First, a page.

Traceroute Visualization

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Internet routing, displayed.

What it is

Radian is a web tool that visualizes traceroute data performed in an IP network, like the Internet. Traceroute is a networking tool that returns the sequence of IP addresses traversed to reach a given destination from a given source in the network.
Radian allows the user to explore data by interacting with the visualization, and to see the evolution of routing by means of animations. It also allows to look at the network at different abstraction levels.

The main interface of Radian
The main interface of Radian

How it works

Traceroutes are merged into a graph In the setting of interest, several vantage points (probes) periodically perform traceroutes towards a fixed target. Radian merges the resulting paths into a graph, which is visualized with the probes at the periphery of the drawing (depicted as blue circles) and the target at the center (depicted as a red circle).

A path before of a routing change A path after a routing change Traceroute paths are represented as colored paths from the probes to the target. While dashed paths represent traceroute that did not change over time, solid lines involve some dynamics in the routing. The user can review the dynamics by clicking with the mouse on the Play button on the top or on the event timeline on the bottom. An event in the routing is shown with an animation of a path from its initial position to the final one.

IP addresses are grouped into the Autonomous Systems (AS) (which are Internet administration units) they belong to. An AS is represented as a colored box, blue ones contain probes while yellow ones are only for transit. The user can double-click an AS to expand or collapse it, to choose the amount of detail to see.

Shift-clicking a probe shows at the bottom of the interface a line chart with the round-trip time (RTT) of that probe, as measured at the target node. A value of zero conventionally means lack of reachability.

Online service

Radian, unfortunately, is not available for download yet. However, it can be used as a demo service that works with a limited amount of data (maximum 5 probes). You can use Radian through two interfaces:

  1. RIPE Atlas anchors: view data from the RIPE Atlas project, with traceroutes periodically performed by Atlas probes towards Atlas anchors. Specify your query with a convenient web interface.
  2. File upload: view your own data by uploading a JSON file.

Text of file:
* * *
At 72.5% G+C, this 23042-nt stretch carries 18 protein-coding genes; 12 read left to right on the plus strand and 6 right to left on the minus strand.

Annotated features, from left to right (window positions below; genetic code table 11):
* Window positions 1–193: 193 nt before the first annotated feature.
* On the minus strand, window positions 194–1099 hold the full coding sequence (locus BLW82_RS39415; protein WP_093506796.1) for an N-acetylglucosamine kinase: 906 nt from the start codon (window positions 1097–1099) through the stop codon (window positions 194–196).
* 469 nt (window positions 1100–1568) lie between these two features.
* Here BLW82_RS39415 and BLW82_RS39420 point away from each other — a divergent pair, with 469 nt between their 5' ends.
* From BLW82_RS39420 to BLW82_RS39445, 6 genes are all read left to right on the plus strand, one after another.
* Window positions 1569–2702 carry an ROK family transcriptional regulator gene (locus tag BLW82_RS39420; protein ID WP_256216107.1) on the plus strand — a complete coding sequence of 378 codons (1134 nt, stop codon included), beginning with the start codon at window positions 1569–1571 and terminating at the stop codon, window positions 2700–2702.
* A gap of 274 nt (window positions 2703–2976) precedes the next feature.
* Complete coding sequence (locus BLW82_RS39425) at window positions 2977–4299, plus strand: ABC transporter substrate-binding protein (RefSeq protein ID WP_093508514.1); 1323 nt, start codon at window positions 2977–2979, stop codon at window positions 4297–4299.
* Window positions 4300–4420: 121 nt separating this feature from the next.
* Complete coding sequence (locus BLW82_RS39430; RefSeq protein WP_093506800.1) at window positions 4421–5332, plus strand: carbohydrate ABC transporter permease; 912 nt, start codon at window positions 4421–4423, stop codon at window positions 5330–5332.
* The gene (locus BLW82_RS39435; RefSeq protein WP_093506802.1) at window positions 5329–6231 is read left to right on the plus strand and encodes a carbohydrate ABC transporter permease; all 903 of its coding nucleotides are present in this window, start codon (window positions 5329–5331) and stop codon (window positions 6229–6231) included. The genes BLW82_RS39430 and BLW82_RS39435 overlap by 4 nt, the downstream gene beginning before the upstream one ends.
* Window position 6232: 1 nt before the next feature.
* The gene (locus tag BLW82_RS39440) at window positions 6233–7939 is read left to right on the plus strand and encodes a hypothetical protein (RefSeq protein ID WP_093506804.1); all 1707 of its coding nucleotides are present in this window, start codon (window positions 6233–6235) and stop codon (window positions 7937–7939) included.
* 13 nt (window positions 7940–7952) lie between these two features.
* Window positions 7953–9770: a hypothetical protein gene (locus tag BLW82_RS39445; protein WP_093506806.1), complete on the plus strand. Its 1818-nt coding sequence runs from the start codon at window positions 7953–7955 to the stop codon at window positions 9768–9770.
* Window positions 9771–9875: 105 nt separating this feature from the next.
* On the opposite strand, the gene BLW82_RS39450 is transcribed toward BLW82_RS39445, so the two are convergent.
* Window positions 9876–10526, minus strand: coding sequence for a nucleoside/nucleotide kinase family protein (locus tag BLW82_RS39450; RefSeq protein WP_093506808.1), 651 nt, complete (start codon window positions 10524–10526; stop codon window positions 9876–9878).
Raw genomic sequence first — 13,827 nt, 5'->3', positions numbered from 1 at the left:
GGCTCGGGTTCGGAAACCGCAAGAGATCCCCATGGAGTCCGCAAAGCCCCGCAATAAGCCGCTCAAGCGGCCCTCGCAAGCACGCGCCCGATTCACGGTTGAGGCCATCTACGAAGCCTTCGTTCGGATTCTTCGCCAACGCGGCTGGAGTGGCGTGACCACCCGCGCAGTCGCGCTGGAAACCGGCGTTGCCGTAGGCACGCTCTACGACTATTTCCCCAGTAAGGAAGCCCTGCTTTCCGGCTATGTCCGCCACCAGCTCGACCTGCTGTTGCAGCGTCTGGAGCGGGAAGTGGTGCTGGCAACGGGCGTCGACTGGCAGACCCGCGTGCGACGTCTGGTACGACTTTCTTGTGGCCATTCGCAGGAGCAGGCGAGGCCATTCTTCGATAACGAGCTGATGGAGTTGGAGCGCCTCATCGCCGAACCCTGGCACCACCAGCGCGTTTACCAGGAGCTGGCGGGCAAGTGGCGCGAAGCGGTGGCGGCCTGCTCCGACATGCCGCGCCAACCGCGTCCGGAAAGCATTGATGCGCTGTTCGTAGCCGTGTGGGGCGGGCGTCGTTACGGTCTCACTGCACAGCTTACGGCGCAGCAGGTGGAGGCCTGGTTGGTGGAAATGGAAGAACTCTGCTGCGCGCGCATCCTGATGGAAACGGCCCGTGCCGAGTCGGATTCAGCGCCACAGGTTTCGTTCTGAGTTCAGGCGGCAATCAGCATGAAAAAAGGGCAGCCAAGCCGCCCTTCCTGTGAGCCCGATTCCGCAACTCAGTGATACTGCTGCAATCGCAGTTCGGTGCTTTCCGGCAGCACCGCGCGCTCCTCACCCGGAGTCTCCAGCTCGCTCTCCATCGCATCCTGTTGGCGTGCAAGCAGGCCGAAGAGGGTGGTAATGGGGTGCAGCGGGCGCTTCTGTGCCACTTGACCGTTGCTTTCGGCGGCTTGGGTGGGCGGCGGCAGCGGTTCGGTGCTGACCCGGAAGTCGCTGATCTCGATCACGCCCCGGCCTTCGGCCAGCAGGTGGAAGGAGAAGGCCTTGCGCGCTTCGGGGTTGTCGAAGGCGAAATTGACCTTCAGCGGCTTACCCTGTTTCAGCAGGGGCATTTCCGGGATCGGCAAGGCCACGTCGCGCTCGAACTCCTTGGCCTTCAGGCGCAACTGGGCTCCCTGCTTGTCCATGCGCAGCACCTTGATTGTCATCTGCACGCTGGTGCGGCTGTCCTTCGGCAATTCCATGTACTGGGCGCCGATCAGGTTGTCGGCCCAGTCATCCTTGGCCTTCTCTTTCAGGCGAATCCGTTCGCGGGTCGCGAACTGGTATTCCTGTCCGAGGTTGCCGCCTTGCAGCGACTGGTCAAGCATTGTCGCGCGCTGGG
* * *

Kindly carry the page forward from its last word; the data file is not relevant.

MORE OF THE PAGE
The supported web browsers are Mozilla Firefox and Google Chrome.


This service is provided as is, without warranty of any kind. Use of this service is entirely at your own risk. We cannot take responsibility for any direct or indirect damages resulting from the use of this service. By using the "file upload" interface you accept that the uploaded data will be remotely processed by our server to provide the service.

Use Radian!

RIPE Atlas Anchors

Thousands of probes distributed all over the world continuously perform traceroutes towards selected targets (called anchors) in the Atlas system. Our service lets you select a target and probes, then it dynamically queries Atlas to show you the traceroutes performed in the last two hours.
1) Select a target
2) Select probes
3) Run Radian!

File Upload

Create a JSON file with your traceroutes and upload it to view it in Radian (example). The data format is described in JSON Schema.
1) Upload your input file
2) Run Radian!

Questions and answers

Why can I select only up to five probes?
Because this service is a demo.
Can I include Radian in my website?
This is a research project, please contact us before attempting at doing so.
How do you map IP addresses to ASes or geographical locations?
We use the free databases from MaxMind and GeoNames.
Does Radian completely run in the web browser?
No, there is a server-side that takes care of computing layouts and interacting with RIPE Atlas.

Who we are

Radian was created by the Graph Drawing and Network Visualization group at Roma Tre University, Italy.


Massimo Candela, Marco Di Bartolomeo, Giuseppe Di Battista, Claudio Squarcella. Radian: Visual Exploration of Traceroutes 🔗. In IEEE Transactions on Visualization and Computer Graphics. To appear. doi: 10.1109/TVCG.2017.2716937. Accepted version.

Massimo Candela, Marco Di Bartolomeo, Giuseppe Di Battista, Claudio Squarcella. Dynamic Traceroute Visualization at Multiple Abstraction Levels 🔗. In, Stephen Wismath, Alexander Wolff, editors, Proc. 21st International Symposium on Graph Drawing (GD '13), Springer-Verlag, volume 8242 of Lecture Notes in Computer Science, pages 500-511, 2013.

Work partly supported by the European Community's Seventh Framework Programme (FP7/2007-2013), grant no. 317647 (``Leone'' project).

Feel free to contact us at radian at ing dot uniroma3 dot it.

If you are interested in Internet visualization you may have heard of BGPlay, a previous work of us for visualizing BGP data. It is well appreciated by network administrators and it is currently hosted at the University of Oregon Route Views project. Recently, RIPE NCC worked with us to produce a renewed version of BGPlay that is hosted on the RIPEstat website.